The only reason that Mr. Sharp claims (without any factual basis) that a proper name functions differently in a singular personal article-noun-and-noun configuration than a non-proper noun functions, and that a singular personal article-noun-and-noun configuration that contains a proper name therefore is merely an exception to Sharp’s Rule instead of being a refutation of Sharp’s Rule (Mr. Sharp’s invented false premise), is that he wants Acts 13:50 (the Paul and Barnabas) not to be proof that Sharp’s Rule is not true (the false conclusion that Mr. Sharp wants to reach).

The truth (the actual facts) that is circumvented by the circular argumentation of Mr. Sharp is that a singular personal article-noun-and-noun configuration can, depending on the context, refer either to two persons, as in Acts 13:50 (the Paul and Barnabas), Ephesians 5:5 (the Christ and God), 2 Thessalonians 1:12 (the God of-us and Lord Jesus Christ), Titus 2:13 (the great God and Savior of-us Jesus Christ) and 2 Peter 1:1 (the God of-us and Savior Jesus Christ), or to one person, as in 1 Corinthians 15:24 (the God and Father), and that a proper name (the Paul and Barnabas / Acts 13:50) functions no differently in a singular personal article-noun-and-noun configuration than a non-proper noun functions (the Christ and God / Ephesians 5:5).

Anonymous said...

Dr. Smyth, whose credentials in the study of the Greek language exceed the credentials of any proponent of Sharp’s Rule, explains in sections 1143 and 1030 in his 1920 book that the most that can be said of any two nouns in an article-noun-and-noun configuration is that the two nouns are expressed as one idea (a single notion), the context being what determines whether the two nouns refer to one person or thing or to more than one person or thing.

Dr. Herbert Smyth (1857-1937)
A Greek Grammar for Colleges (1920)

1143. A single article, used with the first of two or more nouns connected by AND, produces the effect of a single notion: οἱ στρατηγοὶ καὶ λοχαγοί [THE GENERALS and CAPTAINS] … X. A. [Xenophon, Anabasis] 2.2.8 … ἡ τῶν πολλῶν διαβολή τε καὶ φθόνος [THE of-the many-ones SLANDER both and ENVY] … P. A. [Plato, Apologia] 28a. … περὶ τὰς ἑαυτῶν ψυχὰς καὶ σώματα [concerning THE of-themselves SOULS and BODIES] … X. A. [Xenophon, Anabasis] 3.2.20.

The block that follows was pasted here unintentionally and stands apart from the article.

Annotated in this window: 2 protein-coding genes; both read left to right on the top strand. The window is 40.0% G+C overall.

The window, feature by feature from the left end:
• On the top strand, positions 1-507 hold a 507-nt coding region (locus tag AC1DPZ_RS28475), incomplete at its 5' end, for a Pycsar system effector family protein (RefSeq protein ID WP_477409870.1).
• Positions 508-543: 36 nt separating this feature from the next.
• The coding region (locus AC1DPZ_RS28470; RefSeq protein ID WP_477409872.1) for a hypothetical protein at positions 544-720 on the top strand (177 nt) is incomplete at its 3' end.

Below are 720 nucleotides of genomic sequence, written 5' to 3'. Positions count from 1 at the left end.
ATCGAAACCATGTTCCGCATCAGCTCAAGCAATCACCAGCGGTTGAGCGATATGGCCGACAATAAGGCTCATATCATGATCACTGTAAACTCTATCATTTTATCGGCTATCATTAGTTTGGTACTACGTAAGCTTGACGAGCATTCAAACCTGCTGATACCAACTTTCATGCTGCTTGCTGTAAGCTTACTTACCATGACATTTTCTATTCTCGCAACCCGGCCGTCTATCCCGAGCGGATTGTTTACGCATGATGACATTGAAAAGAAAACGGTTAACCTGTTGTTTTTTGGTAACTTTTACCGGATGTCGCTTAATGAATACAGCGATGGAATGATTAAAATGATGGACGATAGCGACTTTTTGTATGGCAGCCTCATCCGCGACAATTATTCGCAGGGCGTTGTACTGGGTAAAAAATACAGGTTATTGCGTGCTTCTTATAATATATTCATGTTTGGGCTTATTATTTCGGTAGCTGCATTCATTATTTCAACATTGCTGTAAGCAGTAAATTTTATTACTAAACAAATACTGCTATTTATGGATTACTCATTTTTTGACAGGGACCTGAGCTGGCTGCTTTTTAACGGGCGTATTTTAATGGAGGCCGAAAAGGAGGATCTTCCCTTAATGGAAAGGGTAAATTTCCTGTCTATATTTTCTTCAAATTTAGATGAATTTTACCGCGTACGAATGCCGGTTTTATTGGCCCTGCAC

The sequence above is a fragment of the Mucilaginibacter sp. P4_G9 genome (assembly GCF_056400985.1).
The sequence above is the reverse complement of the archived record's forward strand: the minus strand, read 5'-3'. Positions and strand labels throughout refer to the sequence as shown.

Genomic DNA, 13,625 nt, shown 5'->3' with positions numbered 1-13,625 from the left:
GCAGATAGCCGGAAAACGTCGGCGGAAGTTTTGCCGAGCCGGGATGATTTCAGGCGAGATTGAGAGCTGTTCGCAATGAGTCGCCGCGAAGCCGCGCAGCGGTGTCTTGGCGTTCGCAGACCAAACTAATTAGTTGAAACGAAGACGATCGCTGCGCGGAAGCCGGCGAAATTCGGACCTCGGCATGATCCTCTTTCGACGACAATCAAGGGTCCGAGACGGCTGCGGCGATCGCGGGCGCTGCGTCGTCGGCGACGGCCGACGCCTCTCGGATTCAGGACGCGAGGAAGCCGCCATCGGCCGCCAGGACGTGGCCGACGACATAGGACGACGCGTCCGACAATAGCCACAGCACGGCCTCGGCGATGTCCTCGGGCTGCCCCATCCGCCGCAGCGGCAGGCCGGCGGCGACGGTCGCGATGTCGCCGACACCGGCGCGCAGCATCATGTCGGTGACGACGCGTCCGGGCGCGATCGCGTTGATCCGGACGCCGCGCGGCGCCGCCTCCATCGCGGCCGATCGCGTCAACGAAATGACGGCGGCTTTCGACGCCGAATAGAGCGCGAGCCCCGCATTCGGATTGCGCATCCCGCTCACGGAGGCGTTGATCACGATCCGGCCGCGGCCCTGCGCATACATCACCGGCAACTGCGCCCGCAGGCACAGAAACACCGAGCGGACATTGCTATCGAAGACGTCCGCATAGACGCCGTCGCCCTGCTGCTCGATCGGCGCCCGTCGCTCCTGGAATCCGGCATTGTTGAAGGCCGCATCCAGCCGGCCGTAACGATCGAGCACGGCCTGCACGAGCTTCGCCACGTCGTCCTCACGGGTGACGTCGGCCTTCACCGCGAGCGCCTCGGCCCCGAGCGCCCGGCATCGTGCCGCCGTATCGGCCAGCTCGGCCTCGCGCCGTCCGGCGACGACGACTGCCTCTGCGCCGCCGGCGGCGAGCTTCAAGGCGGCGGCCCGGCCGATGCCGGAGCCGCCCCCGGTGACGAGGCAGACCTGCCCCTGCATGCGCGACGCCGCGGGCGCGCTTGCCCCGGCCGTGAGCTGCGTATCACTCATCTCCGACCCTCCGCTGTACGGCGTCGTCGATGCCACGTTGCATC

http://perseus.uchicago.edu/cgi-bin/philologic/getobject.pl?c.9:6:40:0.NewPerseusMonographs

1030. An attributive adjective belonging to more than one substantive agrees with the nearest … τὸν καλὸν κἀγαθὸν ἄνδρα καὶ γυναῖκα [THE beautiful and-good MAN and WOMAN] … P. G. [Plato, Gorgias] 470e …

http://perseus.uchicago.edu/cgi-bin/philologic/getobject.pl?c.9:6:22:0.NewPerseusMonographs

Just as the phrase “the beautiful and-good man and woman” in section 470e in Plato’s Gorgias (the example in section 1030 in Smyth’s 1920 book) expresses two persons as one idea, likewise the phrase “the beautiful and good Alan and Ava” would express two persons as one idea, because a proper name functions no differently in a singular personal article-noun-and-noun configuration than a non-proper noun functions.

The reason that Dr. Smyth and the other grammarians of Classical Greek do not say what Mr. Sharp says is that there is nothing to say, because what Mr. Sharp says is incorrect.

When two nouns are expressed in relation to a third noun that refers to one person or thing, the two nouns are often expressed as one idea via an article-noun-and-noun configuration in relation to that one person or thing. That is true in English, and it is also true in Greek.

In English, we see this.

The owner [one person] OF THE car and motorcycle [two things expressed as one idea in relation to the one owner]

The mother [one person] OF THE boy and girl [two persons expressed as one idea in relation to the one mother]

The marriage contract [one thing] OF THE husband and wife [two persons expressed as one idea in relation to the one marriage contract].